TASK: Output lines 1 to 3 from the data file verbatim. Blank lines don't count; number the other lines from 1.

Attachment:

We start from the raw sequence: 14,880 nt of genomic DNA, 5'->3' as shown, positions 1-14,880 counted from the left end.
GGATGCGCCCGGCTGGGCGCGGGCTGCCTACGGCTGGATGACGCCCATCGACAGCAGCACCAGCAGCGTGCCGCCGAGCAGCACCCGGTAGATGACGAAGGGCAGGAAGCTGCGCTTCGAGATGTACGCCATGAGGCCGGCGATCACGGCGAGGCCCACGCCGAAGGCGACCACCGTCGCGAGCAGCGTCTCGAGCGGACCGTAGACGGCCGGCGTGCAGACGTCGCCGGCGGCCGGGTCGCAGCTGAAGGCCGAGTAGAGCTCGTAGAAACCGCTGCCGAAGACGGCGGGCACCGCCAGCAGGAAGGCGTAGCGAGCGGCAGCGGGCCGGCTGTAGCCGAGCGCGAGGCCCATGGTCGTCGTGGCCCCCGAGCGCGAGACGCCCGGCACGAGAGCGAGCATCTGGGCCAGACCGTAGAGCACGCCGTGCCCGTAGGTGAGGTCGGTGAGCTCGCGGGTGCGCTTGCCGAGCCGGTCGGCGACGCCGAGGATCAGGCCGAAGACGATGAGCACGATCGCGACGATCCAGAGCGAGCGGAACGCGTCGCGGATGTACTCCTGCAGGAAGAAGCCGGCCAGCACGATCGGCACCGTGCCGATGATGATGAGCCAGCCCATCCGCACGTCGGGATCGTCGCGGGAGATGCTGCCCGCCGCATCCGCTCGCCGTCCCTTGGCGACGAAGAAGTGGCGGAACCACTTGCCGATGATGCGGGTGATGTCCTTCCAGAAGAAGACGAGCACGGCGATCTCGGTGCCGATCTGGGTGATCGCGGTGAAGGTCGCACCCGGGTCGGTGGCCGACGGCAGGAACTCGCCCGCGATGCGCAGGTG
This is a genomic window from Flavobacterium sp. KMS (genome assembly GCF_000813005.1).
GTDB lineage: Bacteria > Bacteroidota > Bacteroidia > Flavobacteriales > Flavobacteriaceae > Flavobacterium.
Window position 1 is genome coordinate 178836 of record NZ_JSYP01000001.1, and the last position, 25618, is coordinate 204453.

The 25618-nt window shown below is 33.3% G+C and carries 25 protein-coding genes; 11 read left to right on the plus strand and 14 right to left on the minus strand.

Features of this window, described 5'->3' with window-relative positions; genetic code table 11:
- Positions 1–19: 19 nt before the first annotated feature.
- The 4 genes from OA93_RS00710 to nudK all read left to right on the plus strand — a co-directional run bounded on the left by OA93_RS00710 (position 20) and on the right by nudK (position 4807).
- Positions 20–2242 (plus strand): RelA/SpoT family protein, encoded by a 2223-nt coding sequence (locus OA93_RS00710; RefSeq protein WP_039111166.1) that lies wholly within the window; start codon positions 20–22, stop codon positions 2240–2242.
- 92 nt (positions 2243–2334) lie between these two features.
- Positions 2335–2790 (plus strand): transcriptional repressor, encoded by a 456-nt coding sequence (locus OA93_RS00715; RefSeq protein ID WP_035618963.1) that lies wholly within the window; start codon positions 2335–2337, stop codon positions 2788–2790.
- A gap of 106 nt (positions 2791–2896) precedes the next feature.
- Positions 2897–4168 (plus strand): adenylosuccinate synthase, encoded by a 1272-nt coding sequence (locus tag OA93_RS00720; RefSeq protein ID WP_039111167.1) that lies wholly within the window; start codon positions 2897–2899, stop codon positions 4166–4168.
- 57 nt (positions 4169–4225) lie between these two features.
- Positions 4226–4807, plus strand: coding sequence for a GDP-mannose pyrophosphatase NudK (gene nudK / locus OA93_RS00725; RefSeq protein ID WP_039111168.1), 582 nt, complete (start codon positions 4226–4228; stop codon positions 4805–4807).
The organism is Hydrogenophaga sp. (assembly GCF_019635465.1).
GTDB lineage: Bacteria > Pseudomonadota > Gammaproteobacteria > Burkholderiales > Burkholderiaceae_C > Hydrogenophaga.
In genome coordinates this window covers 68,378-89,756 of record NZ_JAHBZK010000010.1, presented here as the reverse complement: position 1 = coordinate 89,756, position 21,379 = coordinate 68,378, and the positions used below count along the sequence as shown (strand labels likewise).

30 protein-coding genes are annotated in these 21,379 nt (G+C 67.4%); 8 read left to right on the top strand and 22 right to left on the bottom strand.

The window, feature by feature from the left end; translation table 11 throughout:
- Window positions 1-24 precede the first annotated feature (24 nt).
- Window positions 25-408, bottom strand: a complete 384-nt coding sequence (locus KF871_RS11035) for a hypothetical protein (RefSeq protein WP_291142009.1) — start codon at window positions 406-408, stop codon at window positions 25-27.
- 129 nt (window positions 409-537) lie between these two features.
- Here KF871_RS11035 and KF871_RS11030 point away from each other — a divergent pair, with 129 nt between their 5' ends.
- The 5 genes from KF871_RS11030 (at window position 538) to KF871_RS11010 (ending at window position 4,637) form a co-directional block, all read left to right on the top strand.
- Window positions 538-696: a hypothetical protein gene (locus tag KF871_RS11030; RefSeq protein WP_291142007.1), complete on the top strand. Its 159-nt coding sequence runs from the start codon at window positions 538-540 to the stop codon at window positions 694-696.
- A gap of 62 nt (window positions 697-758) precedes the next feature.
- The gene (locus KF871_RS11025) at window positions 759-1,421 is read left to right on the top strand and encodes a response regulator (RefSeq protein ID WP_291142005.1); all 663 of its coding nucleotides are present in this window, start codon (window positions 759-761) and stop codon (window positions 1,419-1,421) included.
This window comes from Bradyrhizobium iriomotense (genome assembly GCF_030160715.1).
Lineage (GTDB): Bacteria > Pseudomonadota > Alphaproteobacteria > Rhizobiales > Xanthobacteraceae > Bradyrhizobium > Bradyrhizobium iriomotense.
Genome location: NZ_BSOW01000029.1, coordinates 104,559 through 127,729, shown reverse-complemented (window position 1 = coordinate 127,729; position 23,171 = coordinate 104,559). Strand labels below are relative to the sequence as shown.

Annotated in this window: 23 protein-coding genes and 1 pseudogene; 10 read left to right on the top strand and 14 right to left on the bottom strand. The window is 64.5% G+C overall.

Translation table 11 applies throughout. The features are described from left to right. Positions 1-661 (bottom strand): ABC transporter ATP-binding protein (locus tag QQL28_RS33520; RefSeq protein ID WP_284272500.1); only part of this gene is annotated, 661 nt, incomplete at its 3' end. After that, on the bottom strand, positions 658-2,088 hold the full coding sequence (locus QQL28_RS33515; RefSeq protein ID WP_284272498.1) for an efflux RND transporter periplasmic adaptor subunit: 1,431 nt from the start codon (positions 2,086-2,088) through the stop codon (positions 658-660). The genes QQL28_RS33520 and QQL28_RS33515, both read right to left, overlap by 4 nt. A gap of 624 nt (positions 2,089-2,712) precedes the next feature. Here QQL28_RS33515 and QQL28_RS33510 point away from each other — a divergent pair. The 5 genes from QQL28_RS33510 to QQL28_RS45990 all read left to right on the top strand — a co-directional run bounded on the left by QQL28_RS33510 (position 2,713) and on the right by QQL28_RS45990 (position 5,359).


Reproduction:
We start from the raw sequence: 14,880 nt of genomic DNA, 5'->3' as shown, positions 1-14,880 counted from the left end.
GGATGCGCCCGGCTGGGCGCGGGCTGCCTACGGCTGGATGACGCCCATCGACAGCAGCACCAGCAGCGTGCCGCCGAGCAGCACCCGGTAGATGACGAAGGGCAGGAAGCTGCGCTTCGAGATGTACGCCATGAGGCCGGCGATCACGGCGAGGCCCACGCCGAAGGCGACCACCGTCGCGAGCAGCGTCTCGAGCGGACCGTAGACGGCCGGCGTGCAGACGTCGCCGGCGGCCGGGTCGCAGCTGAAGGCCGAGTAGAGCTCGTAGAAACCGCTGCCGAAGACGGCGGGCACCGCCAGCAGGAAGGCGTAGCGAGCGGCAGCGGGCCGGCTGTAGCCGAGCGCGAGGCCCATGGTCGTCGTGGCCCCCGAGCGCGAGACGCCCGGCACGAGAGCGAGCATCTGGGCCAGACCGTAGAGCACGCCGTGCCCGTAGGTGAGGTCGGTGAGCTCGCGGGTGCGCTTGCCGAGCCGGTCGGCGACGCCGAGGATCAGGCCGAAGACGATGAGCACGATCGCGACGATCCAGAGCGAGCGGAACGCGTCGCGGATGTACTCCTGCAGGAAGAAGCCGGCCAGCACGATCGGCACCGTGCCGATGATGATGAGCCAGCCCATCCGCACGTCGGGATCGTCGCGGGAGATGCTGCCCGCCGCATCCGCTCGCCGTCCCTTGGCGACGAAGAAGTGGCGGAACCACTTGCCGATGATGCGGGTGATGTCCTTCCAGAAGAAGACGAGCACGGCGATCTCGGTGCCGATCTGGGTGATCGCGGTGAAGGTCGCACCCGGGTCGGTGGCCGACGGCAGGAACTCGCCCGCGATGCGCAGGTG
This is a genomic window from Flavobacterium sp. KMS (genome assembly GCF_000813005.1).